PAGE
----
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The Power of the Checklist

29 Apr 2020 10:08 PM | Lesley Samms (Administrator)

Studies have shown that people perform much better when they write down what they need to do.

So, what makes the to-do list such an effective productivity tool?

Russian psychologist Bluma Zeigarnik was perhaps the first to note the brain’s obsession with pressing tasks. The so-called “Zeigarnik effect”

He noticed we remember things we need to do, better than things we’ve done. This theory stemmed from observing that waiters could only recall diners’ orders before they had been served. After the dishes had been delivered, their memories simply erased who’d had the steak and who’d had the soup. The deed was done and the brain was ready to let go.

More recently, a study by professors Baumeister and Masicampo from Wake Forest University showed that, while tasks we haven’t done distract us, just making a plan to get them done can free us from this anxiety.


The pair observed that people underperform on a task when they are unable to finish a warm-up activity that would usually precede it. However, when participants were allowed to make and note down concrete plans to finish the warm-up activity, performance on the next task substantially improved.

The mental load is reduced and we can function at a much higher level.

Some people resist this kind of structure, however. They think it will affect their creativity or prevent them from being flexible. Time management expert David Allen – whose book Getting Things Done: The Art of Stress-Free Productivity - Believes these free-spirited creative types are quite simply wrong.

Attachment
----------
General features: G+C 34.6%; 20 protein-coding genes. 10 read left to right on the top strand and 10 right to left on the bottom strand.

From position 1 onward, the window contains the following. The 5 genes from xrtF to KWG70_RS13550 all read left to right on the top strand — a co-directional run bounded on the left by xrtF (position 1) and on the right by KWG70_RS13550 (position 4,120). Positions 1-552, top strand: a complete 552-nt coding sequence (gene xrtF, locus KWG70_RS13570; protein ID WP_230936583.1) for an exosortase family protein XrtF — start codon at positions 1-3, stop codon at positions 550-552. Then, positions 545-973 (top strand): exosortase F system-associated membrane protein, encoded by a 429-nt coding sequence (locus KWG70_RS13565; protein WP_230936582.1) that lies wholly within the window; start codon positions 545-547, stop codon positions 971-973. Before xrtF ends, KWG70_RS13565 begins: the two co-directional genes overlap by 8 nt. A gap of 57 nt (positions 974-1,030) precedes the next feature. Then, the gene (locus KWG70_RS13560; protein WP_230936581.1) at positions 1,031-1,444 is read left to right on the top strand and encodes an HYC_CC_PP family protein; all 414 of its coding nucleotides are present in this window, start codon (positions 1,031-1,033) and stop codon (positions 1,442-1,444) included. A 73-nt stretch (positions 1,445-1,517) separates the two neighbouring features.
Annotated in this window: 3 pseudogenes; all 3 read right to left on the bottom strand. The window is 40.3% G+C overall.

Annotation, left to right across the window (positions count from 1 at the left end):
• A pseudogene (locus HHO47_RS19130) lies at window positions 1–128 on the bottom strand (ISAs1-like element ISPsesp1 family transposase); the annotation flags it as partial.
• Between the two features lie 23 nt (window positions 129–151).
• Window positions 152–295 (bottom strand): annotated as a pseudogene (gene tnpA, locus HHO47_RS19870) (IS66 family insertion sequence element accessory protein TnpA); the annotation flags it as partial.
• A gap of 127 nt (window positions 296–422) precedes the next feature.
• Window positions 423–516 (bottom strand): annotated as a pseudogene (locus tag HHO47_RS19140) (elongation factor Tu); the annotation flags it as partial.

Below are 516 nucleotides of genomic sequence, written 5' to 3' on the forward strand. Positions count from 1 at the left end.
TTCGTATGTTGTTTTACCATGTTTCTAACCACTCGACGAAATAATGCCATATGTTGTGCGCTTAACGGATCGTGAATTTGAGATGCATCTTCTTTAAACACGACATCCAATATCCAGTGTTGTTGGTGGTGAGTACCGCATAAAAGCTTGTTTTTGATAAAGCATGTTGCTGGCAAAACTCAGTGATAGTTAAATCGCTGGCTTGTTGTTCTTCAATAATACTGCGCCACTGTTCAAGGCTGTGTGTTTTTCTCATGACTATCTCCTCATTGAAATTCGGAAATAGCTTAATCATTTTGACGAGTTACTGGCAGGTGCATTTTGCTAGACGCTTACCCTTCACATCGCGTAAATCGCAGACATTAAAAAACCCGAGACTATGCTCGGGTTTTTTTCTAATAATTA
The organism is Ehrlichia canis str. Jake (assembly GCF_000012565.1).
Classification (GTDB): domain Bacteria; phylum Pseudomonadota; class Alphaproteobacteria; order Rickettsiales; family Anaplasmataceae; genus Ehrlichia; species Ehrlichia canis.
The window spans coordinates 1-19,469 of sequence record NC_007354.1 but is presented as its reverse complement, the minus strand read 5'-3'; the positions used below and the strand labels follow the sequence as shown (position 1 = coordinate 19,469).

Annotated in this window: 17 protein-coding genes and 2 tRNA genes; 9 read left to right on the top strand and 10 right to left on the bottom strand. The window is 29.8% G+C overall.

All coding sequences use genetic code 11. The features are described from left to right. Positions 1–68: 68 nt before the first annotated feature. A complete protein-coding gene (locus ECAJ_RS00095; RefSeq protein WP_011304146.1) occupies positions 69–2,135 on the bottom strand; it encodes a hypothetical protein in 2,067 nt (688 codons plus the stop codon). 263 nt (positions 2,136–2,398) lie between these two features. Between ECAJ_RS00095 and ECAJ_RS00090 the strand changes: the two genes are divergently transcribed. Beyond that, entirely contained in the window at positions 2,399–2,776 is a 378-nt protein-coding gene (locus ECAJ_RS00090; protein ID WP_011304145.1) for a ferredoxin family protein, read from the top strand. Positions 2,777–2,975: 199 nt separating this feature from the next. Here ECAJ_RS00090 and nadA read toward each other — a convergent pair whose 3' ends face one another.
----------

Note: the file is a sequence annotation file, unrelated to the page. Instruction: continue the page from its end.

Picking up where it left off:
He believes anyone with a full schedule and no structure will struggle to cope. A system is needed – and scribbled notes on hands won’t cut it. It’s not enough to scrawl “bank” or “Mum” on a Post-it note, says Allen – you need more detail. Is it an email, a visit or a phone call, and for what purpose? If your to-do list isn’t clear enough and to the point, your tasks probably won’t get done – and they certainly won’t be prioritised.

A major downfall of the list can be chunking up – for example “Write my novel” is a pretty foreboding task; “outline first chapter of my novel” is far easier to cope with mentally!

Remember don’t try and eat the elephant in one go! It will be easier to digest if you break it down into bite size pieces

Dopamine is the key here.  Dopamine is a chemical messenger – Your body makes it, and your nervous system uses it to send messages between nerve cells.

Motivation is the essential and irreplaceable element of success.

When we’re not motivated, we fail.

When we experience even small amounts of success, our brains release dopamine, which is connected to feelings of pleasure, learning and motivation. When we feel the effects of dopamine, we’re eager to repeat the actions that resulted in that success in the first place.Neuroscientists refer to this as “self-directed learning.

When we are positively motivated to do something, we learn to take that same action to receive the same feeling. This is why achieving small goals is such an effective way to stay motivated during long-term projects and processes.

Or even during lockdown!

Checking items off of a checklist releases small amounts of dopamine that then fuel us to keep checking off more items, i.e. get more done!

Thus the saying “fail to plan and you plan to fail”

A great hack you can introduce to make your lists even more effective is gamification.

Gamification is the notion of tricking your brain by making it think you are playing and having fun.

An essential ingredient of gamification is rewards.

You must remember to reward yourself when you tick things of your checklist – your brain responds quickly to these rewards – but you must have integrity – the negative low is very low if you try to cheat yourself!

Another hack to trick your brain is to send your lists forward to your future self. You can do this via futureme.org. Select a date in the future to receive it back. Seeing the impact of your past to do lists in the future can give you a real sense of satisfaction and achievement on how far you have progressed, or a reality check about the importance of the kind of tasks you choose to prioritise and get anxious and overwhelmed by...

Lesley Samms MSc ANLP

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